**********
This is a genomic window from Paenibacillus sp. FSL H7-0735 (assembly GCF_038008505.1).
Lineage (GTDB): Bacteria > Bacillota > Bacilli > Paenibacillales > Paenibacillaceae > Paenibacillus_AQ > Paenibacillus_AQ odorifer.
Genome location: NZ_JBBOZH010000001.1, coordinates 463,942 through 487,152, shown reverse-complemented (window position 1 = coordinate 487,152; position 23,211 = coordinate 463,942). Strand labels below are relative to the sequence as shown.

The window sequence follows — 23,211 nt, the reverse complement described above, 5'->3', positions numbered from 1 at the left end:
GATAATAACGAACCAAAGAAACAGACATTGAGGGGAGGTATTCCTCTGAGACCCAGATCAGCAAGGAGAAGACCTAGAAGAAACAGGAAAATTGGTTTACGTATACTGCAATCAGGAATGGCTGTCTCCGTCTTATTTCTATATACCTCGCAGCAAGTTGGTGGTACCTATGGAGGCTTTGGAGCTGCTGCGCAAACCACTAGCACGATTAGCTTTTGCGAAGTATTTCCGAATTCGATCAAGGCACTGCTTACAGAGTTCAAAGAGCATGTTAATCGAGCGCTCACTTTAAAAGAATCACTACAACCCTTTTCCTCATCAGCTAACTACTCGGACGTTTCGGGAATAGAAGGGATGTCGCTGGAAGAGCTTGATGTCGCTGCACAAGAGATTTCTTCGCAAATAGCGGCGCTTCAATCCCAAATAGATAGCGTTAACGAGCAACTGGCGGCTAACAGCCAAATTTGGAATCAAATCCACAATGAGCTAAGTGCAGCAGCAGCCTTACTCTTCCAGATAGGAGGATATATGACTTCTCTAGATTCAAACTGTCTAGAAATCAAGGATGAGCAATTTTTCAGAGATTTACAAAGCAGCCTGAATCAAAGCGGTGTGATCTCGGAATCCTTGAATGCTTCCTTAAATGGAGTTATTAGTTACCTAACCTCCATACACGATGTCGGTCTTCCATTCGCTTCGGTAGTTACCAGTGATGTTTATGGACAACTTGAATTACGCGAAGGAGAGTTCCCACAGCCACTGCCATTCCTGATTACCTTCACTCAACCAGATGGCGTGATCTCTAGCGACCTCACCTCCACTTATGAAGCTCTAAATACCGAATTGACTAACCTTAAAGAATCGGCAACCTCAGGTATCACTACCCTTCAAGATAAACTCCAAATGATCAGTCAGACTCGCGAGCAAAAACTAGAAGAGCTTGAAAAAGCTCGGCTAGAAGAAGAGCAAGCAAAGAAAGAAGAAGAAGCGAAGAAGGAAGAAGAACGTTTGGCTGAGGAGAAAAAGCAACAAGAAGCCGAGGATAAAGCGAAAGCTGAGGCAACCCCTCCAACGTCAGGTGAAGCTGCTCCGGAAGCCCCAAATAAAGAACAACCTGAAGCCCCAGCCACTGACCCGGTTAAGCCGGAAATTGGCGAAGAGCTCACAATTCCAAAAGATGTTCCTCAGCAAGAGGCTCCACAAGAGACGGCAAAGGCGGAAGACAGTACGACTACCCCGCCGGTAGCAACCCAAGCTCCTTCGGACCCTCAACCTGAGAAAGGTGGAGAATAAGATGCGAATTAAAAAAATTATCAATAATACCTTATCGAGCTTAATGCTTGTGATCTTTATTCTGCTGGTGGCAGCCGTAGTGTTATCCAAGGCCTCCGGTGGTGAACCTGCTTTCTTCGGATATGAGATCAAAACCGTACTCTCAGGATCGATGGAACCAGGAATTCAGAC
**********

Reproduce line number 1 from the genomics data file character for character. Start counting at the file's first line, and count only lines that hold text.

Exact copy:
This is a genomic window from Paenibacillus sp. FSL H7-0735 (assembly GCF_038008505.1).